This Gophers football team sure looks an awful lot like last year’s team.
“This team is completely different from the last team,” coach P.J. Fleck said.
... Err, scratch that first sentence.
OK, so Fleck knows his team best, but it’s hard to ignore the similarities in the results, statistics and Saturday’s schedule.
The 2017 Gophers went 3-0 in the nonconference season, outscoring opponents 99-24. They held the ball for an average of 36 minutes, 44 seconds (third best nationally) and limited those nonleague foes to 59 rushing yards per game (second nationally).
The 2018 Gophers went 3-0 in the nonconference season, outscoring opponents 95-27. They held the ball for an average of 35:13 (eighth nationally) and limited those nonleague foes to 72 rushing yards per game (sixth nationally).
But when the Gophers open the Big Ten season Saturday at Maryland — the same opponent but different venue as last year’s conference opener — they’ll aim to put any comparisons in the past and forge their own identity for 2018.
“This season has nothing to do with last season,” said Fleck, whose 2017 squad fell 31-24 at home to Maryland, a loss that began a three-game slide in a 2-7 Big Ten season. “It’s an extension in a way, but it’s really not. There’s so many different faces.”
It’s understandable that Fleck wants this year’s team to write its own story. He’s raved about how cohesive this team is, and how the immediate impact of several true freshmen — most notably quarterback Zack Annexstad — bodes well for the future. And his players, especially the upperclassmen, see how important winning the Big Ten opener can be.
“Last year’s [Maryland] game was definitely a defining moment in our season,” senior safety Jacob Huff said. “At the start of the Big Ten [season] last year, a lot of the young guys, the new guys didn’t understand how that was going to impact the team. This year, we do understand that because all those guys are back.”
The young and old
Huff and his defensive teammates believe this unbeaten start has staying power. Eight starters are either juniors or seniors, and do-it-all sophomore safety Antoine Winfield Jr. has given the team a big lift in his return from a hamstring injury that ended his 2017 season in the Maryland game. Add true freshman cornerback Terell Smith, who’s playing like an upperclassman, and the unit is filled with confidence.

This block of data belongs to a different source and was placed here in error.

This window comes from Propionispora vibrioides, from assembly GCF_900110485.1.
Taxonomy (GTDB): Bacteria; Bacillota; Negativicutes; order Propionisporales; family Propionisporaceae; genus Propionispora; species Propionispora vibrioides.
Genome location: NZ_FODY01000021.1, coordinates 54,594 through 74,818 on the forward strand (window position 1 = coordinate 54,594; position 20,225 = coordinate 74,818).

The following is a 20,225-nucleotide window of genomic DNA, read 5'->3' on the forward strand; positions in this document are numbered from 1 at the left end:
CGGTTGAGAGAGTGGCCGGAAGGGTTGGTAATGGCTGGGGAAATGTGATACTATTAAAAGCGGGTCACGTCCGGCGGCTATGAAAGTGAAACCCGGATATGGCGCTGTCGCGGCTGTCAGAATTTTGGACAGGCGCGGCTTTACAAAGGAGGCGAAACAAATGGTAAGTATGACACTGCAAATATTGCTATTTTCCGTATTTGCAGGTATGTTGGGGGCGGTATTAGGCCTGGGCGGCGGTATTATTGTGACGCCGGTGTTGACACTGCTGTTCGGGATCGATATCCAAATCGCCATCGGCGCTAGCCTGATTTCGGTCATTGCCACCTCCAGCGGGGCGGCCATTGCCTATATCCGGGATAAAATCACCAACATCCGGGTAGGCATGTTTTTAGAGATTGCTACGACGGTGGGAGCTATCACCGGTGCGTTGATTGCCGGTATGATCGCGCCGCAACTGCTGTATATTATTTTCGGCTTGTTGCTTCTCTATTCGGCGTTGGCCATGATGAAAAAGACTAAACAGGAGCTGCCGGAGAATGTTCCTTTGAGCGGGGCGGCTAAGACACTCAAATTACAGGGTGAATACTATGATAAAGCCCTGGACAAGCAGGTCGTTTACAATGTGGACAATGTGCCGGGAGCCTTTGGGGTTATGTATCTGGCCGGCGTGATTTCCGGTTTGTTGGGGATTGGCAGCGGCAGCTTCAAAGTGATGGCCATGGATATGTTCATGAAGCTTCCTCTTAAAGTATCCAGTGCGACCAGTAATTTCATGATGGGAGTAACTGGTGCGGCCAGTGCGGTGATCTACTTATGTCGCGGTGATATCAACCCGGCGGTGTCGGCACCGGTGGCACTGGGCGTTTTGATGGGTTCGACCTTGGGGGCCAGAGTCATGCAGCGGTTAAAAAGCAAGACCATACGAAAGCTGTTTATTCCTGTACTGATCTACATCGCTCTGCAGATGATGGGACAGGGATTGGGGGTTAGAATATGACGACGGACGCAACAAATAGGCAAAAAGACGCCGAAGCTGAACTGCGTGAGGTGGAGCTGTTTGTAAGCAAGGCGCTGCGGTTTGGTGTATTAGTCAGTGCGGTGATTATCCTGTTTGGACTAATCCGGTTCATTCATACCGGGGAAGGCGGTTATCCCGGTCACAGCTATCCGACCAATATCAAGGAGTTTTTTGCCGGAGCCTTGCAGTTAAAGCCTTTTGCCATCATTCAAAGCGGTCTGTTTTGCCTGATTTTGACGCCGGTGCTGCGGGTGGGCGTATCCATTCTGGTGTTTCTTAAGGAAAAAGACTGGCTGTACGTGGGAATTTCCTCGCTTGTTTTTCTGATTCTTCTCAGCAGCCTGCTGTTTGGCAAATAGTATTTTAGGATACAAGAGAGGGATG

“The three [nonconference] wins we had last year were a lot different than the three wins we have this year, based on a defensive perspective,” said Huff, who has two pass breakups and a forced fumble to go along with his 13 tackles. “Our confidence is way higher. We have an identity we hold strong to.”
Part of that identity is speed. Smith ran a 10.32-second 100-meter dash in high school, and linebacker Blake Cashman, who leads the team with 21 tackles and 5.5 tackles for loss, routinely disrupts offenses with his quickness.
“I’d say we’re a lot faster — not only athletically, but mentally. Yeah, sure, you can recruit guys who can run 4.3s and that would be great, but if you don’t have it up here …” Huff said, pointing to his head for emphasis. “One coach told me a while back that a 4.3 is really slow going the wrong way.”
Their mental quickness will face a test in Maryland, which amassed nearly 1,000 yards in wins over Texas and Bowling Green before fading to 195 in a loss to Temple last week. Last year, the Terps rushed for 262 yards against the Gophers, marking the beginning of a trend. Minnesota went from the No. 2 national ranking against the run in nonconference to No. 99 in conference games (209.9 yards allowed per game).
“Every game is an independent event, every year is an independent event,” defensive coordinator Robb Smith said, shooting down comparisons. “Our focus is always, ‘Hey, once we clean things up from the week before, we move on to the next week.’ ”
Offensive coordinator Kirk Ciarrocca hasn’t shied away from saying how much he likes this team. Three true freshmen — Annexstad (537 passing yards, four touchdowns, no interceptions), wide receiver Rashod Bateman (13 catches, 124 yards) and running back Bryce Williams (a team-leading 67 carries for 259 yards) — have been solid in key roles.
“They’ve exceeded my expectations of where they’d be right now, but they’ve got a long way to go,” Ciarrocca said. “There’s still some growing pains that are going on.”
With Tyler Johnson, Bateman and Chris Autman-Bell powering an improved receiving corps, and Seth Green quickly growing into a wildcat QB weapon, Ciarrocca has more tools in his toolbox. That should help the offense stay on the field longer. Last year, they went from third nationally at 36:44 in time of possession in nonconference to 29:02 in Big Ten play, which ranked 89th.
“We’re a better offense than we were last year at this point in time,” Ciarrocca said. “I feel better about us.”
But he also cautioned, “You never know after the first three games. … I know I feel better about where we’re going with this group than I did at this time last year. I felt like we had some real weaknesses, major weaknesses, at this time last year and it was going to catch up to us at some point.’’